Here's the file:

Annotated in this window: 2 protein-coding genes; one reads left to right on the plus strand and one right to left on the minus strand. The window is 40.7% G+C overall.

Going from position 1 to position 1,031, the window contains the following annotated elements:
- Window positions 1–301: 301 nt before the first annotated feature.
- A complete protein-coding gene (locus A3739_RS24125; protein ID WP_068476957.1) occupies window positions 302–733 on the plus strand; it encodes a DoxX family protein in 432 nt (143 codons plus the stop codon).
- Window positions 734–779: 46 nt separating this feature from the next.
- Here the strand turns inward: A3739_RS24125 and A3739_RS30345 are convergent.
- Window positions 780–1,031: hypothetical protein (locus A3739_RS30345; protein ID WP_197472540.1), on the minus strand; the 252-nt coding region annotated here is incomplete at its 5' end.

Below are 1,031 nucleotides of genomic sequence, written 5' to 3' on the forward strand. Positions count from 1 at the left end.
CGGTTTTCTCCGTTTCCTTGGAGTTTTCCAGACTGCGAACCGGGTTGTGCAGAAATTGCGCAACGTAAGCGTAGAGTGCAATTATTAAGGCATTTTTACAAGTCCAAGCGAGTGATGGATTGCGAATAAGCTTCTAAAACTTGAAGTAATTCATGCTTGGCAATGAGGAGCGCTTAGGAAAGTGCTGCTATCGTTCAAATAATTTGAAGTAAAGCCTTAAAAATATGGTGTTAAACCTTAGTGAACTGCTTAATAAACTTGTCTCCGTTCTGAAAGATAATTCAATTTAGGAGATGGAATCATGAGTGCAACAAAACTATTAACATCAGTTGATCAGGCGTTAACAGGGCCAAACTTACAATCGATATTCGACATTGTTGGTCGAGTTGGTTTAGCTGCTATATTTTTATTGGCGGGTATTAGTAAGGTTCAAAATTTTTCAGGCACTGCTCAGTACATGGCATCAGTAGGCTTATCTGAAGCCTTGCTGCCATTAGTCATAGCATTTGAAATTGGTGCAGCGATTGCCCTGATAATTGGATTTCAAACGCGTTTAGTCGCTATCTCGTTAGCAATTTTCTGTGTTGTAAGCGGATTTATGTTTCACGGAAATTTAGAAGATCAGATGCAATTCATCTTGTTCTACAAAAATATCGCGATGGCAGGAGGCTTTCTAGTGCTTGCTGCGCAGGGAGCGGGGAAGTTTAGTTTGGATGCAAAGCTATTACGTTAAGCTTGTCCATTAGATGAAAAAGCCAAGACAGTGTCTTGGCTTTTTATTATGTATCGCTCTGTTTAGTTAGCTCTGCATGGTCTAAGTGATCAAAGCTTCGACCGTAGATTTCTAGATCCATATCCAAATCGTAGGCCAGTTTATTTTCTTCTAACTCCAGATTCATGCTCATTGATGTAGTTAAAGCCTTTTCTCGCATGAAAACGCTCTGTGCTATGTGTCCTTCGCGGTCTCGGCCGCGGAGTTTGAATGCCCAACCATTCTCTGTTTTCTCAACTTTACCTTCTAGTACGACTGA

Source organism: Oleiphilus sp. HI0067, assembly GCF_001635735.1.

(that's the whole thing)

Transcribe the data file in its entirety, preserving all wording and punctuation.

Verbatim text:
Annotated in this window: 2 protein-coding genes; one reads left to right on the plus strand and one right to left on the minus strand. The window is 40.7% G+C overall.

Going from position 1 to position 1,031, the window contains the following annotated elements:
- Window positions 1–301: 301 nt before the first annotated feature.
- A complete protein-coding gene (locus A3739_RS24125; protein ID WP_068476957.1) occupies window positions 302–733 on the plus strand; it encodes a DoxX family protein in 432 nt (143 codons plus the stop codon).
- Window positions 734–779: 46 nt separating this feature from the next.
- Here the strand turns inward: A3739_RS24125 and A3739_RS30345 are convergent.
- Window positions 780–1,031: hypothetical protein (locus A3739_RS30345; protein ID WP_197472540.1), on the minus strand; the 252-nt coding region annotated here is incomplete at its 5' end.

Below are 1,031 nucleotides of genomic sequence, written 5' to 3' on the forward strand. Positions count from 1 at the left end.
CGGTTTTCTCCGTTTCCTTGGAGTTTTCCAGACTGCGAACCGGGTTGTGCAGAAATTGCGCAACGTAAGCGTAGAGTGCAATTATTAAGGCATTTTTACAAGTCCAAGCGAGTGATGGATTGCGAATAAGCTTCTAAAACTTGAAGTAATTCATGCTTGGCAATGAGGAGCGCTTAGGAAAGTGCTGCTATCGTTCAAATAATTTGAAGTAAAGCCTTAAAAATATGGTGTTAAACCTTAGTGAACTGCTTAATAAACTTGTCTCCGTTCTGAAAGATAATTCAATTTAGGAGATGGAATCATGAGTGCAACAAAACTATTAACATCAGTTGATCAGGCGTTAACAGGGCCAAACTTACAATCGATATTCGACATTGTTGGTCGAGTTGGTTTAGCTGCTATATTTTTATTGGCGGGTATTAGTAAGGTTCAAAATTTTTCAGGCACTGCTCAGTACATGGCATCAGTAGGCTTATCTGAAGCCTTGCTGCCATTAGTCATAGCATTTGAAATTGGTGCAGCGATTGCCCTGATAATTGGATTTCAAACGCGTTTAGTCGCTATCTCGTTAGCAATTTTCTGTGTTGTAAGCGGATTTATGTTTCACGGAAATTTAGAAGATCAGATGCAATTCATCTTGTTCTACAAAAATATCGCGATGGCAGGAGGCTTTCTAGTGCTTGCTGCGCAGGGAGCGGGGAAGTTTAGTTTGGATGCAAAGCTATTACGTTAAGCTTGTCCATTAGATGAAAAAGCCAAGACAGTGTCTTGGCTTTTTATTATGTATCGCTCTGTTTAGTTAGCTCTGCATGGTCTAAGTGATCAAAGCTTCGACCGTAGATTTCTAGATCCATATCCAAATCGTAGGCCAGTTTATTTTCTTCTAACTCCAGATTCATGCTCATTGATGTAGTTAAAGCCTTTTCTCGCATGAAAACGCTCTGTGCTATGTGTCCTTCGCGGTCTCGGCCGCGGAGTTTGAATGCCCAACCATTCTCTGTTTTCTCAACTTTACCTTCTAGTACGACTGA

Source organism: Oleiphilus sp. HI0067, assembly GCF_001635735.1.